In 1970, James Taylor gained widespread recognition with his No. 3 hit single, "Fire and Rain. Then in 1971, his recording of "You've Got A Friend," which was written by Carole King, topped the charts at No. 1. Since then, Taylor, or "JT," has sold more than 100 million records worldwide. In 2000 he was inducted into the Rock and Roll Hall of Fame. He was also inducted into the Songwriters Hall of Fame that same year, the North Carolina Hall of Fame in 2009, received the Presidential Medal of Freedom in 2015 and Kennedy Center Honors in 2016.
In the early years, Taylor toured mostly solo, playing a guitar and singing what could arguably be termed "folk songs." He was a traveling minstrel. A troubadour. As time passed and popularity ensued, he began to add additional instrumentation into his live sets and studio work.
I have always been partial to the songs about North Carolina - which makes sense as that is where I live. In addition to songs about the Tarheel State, he has created a wide body of work that has stood the test of time. However, he has also personally seen good times and bad. He has had failed marriages, most notably to Carly Simon. Like many of his generation, he battled drug and alcohol addiction.
In about 2004, Taylor decided it would be a good idea to return to his traveling minstrel roots and release an album with only him on a guitar and little to no accompaniment. That is, of course, how he began his career.
After a three-year tour of the same name, "One Man Band" was originally released in 2007 and was the culmination of a three-night performance at the Colonial Theater in Pittsfield, MA. Basically, Taylor played a solo guitar and was occasionally accompanied by Larry Goldings on keyboards. Taylor even fashioned his own design of a drum machine used on several tracks.
The subject of this review, the 2019 re-issue of "One Man Band" by Craft Recordings, was mastered by Ryan Smith at Sterling Sound and pressed on 180 gram vinyl by RTI. Once the needle dropped, I heard something certain to please any vinyl proponent - nothing. I heard dead silence. As for the songs themselves, the recording is rich, and the vocals are very clean and clear. In fact, Taylor's voice sounds like he is in his 20's, not nearly 60 when the original recording was made and certainly not his current age of 71. I also noticed the imaging was presented squarely in the center, directly in front of me, just as it should be if I were listening to one person playing a guitar. Yet the applause was imaged from the left side wall all the way to the right. I also noticed the record was almost perfectly flat even without the use of the outer periphery ring on my VPI turntable. As far as the re-master effort by Craft Recordings is concerned, and the pressing by RTI, my assessment on the manufacturer of this re-issue is nothing but positive. I feel like Craft hit this one out of the park.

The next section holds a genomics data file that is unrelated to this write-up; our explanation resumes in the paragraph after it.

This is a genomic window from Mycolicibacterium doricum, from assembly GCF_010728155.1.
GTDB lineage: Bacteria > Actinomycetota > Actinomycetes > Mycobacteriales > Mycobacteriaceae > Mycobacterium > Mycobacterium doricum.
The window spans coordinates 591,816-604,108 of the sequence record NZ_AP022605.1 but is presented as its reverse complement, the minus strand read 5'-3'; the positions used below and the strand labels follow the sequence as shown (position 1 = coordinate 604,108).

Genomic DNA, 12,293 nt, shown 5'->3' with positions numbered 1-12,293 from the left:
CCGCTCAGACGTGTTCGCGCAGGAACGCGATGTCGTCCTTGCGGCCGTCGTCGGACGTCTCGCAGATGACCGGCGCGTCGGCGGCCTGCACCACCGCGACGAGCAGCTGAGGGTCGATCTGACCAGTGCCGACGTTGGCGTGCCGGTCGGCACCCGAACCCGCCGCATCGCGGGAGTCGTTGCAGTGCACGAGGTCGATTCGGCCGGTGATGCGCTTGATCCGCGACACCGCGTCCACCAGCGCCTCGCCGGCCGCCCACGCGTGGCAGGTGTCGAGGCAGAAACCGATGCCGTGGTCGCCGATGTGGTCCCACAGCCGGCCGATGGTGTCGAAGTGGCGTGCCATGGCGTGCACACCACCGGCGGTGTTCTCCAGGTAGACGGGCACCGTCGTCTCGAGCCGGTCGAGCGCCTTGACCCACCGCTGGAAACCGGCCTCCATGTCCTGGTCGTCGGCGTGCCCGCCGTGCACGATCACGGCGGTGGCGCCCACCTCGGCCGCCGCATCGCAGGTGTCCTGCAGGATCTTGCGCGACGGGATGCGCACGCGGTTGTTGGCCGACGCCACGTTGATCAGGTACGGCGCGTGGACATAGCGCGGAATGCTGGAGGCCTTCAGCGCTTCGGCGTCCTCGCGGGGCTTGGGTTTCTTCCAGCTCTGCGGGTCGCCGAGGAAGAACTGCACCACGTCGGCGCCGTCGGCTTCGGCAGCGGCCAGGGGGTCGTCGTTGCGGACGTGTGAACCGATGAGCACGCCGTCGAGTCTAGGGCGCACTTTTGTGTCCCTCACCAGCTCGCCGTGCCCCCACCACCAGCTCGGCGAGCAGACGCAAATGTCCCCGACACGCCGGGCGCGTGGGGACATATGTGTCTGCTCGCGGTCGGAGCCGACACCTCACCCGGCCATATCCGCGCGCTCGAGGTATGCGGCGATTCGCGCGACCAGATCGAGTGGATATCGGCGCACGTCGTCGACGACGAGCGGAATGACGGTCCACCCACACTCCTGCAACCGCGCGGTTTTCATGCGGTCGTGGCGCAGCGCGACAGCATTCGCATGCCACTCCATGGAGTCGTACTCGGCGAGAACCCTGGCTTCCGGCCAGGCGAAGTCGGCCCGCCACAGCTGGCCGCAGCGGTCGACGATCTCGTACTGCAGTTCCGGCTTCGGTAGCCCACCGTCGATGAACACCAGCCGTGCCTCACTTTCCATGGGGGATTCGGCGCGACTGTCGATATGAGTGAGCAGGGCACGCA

As far as included tracks, listeners get a bit of variety. Obviously, some, but not all of his greater hits were included. "You've Got A Friend," "Carolina In My Mind," "Fire And Rain," "Sweet Baby James," "Copperline" and "Shower The People," yep, they are all included. Other, perhaps lesser known tracks are also included. Such tracks include "The Frozen Man" and "School Song." All totaled, there are nineteen tracks sure to captivate any James Taylor fan for almost ninety minutes of music.
While the point of this exercise was for Taylor to perform as the title suggests, he is nonetheless backed up by Larry Goldings who is a very accomplished keyboardist. Goldings has the ability to play the upper registers with one hand and play bass accompaniment with the other on a completely different keyboard. I never found having Goldings as a back up as obtrusive or a detriment to the original point of the album. On two tracks, Taylor is backed up by the Tanglewood Festival Chorus who performs regularly with the Boston Symphony Orchestra. Again, the chorus is an excellent accompaniment and does not get in the way of what Taylor is doing with an acoustic guitar and little else.
Interspersed throughout the recording Taylor adds off the cuff remarks about the meaning of a song or finds creative ways to introduce the next song. For instance, on "Frozen Man," Taylor says the following: "There's a picture of the Frozen Man which just goes to show you that even if you died before the invention of photography you're still not safe. God have mercy on the Frozen Man." I find this an interesting departure from simply saying "The Frozen Man" and start playing music. In other instances, he gives the listener a brief background about what they just heard, or about to hear. As one might expect, Taylor is soft spoken yet engaging with the audience.
Taylor has often said that live performances are traditionally about being well prepared then waiting for the inevitable to happen. I cannot say with certainty if the inevitable ever happened over the three nights of this concert series and the source of the material for this album. What I can say is I thoroughly enjoyed hearing some of James Taylor's favorites of mine, some of his more well known hits and several songs I had not really heard before. All of these songs were done in a small, intimate setting and even listening to the recording I got the feeling like I was part of the crowd.
I have to believe Taylor accomplished what he set out to do, return to his minstrel roots. The reissue of "One Man Band" is an excellent recreation of the original and one sure to please any James Taylor fan. My only wish is that I had been in the audience when this was originally recorded. Short of that, listening to the reissue takes me as close as possible to actually being there.